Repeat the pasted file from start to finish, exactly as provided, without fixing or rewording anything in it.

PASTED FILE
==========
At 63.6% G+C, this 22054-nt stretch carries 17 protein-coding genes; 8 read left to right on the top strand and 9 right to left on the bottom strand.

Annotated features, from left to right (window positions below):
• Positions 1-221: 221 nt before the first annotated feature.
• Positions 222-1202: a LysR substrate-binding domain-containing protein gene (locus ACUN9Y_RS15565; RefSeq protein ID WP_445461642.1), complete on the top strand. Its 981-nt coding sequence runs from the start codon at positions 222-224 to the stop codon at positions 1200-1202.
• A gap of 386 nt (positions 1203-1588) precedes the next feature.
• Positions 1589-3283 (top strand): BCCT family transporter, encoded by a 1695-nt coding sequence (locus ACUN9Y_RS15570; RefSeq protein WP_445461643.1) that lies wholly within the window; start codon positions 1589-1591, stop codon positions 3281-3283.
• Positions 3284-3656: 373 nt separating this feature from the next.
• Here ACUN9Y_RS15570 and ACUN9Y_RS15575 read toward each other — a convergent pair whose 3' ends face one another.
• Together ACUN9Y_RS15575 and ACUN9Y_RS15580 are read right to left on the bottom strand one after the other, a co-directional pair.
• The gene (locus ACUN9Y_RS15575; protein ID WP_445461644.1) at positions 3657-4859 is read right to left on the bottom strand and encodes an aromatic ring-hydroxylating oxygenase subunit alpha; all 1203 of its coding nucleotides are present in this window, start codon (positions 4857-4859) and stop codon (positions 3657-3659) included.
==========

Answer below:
At 63.6% G+C, this 22054-nt stretch carries 17 protein-coding genes; 8 read left to right on the top strand and 9 right to left on the bottom strand.

Annotated features, from left to right (window positions below):
• Positions 1-221: 221 nt before the first annotated feature.
• Positions 222-1202: a LysR substrate-binding domain-containing protein gene (locus ACUN9Y_RS15565; RefSeq protein ID WP_445461642.1), complete on the top strand. Its 981-nt coding sequence runs from the start codon at positions 222-224 to the stop codon at positions 1200-1202.
• A gap of 386 nt (positions 1203-1588) precedes the next feature.
• Positions 1589-3283 (top strand): BCCT family transporter, encoded by a 1695-nt coding sequence (locus ACUN9Y_RS15570; RefSeq protein WP_445461643.1) that lies wholly within the window; start codon positions 1589-1591, stop codon positions 3281-3283.
• Positions 3284-3656: 373 nt separating this feature from the next.
• Here ACUN9Y_RS15570 and ACUN9Y_RS15575 read toward each other — a convergent pair whose 3' ends face one another.
• Together ACUN9Y_RS15575 and ACUN9Y_RS15580 are read right to left on the bottom strand one after the other, a co-directional pair.
• The gene (locus ACUN9Y_RS15575; protein ID WP_445461644.1) at positions 3657-4859 is read right to left on the bottom strand and encodes an aromatic ring-hydroxylating oxygenase subunit alpha; all 1203 of its coding nucleotides are present in this window, start codon (positions 4857-4859) and stop codon (positions 3657-3659) included.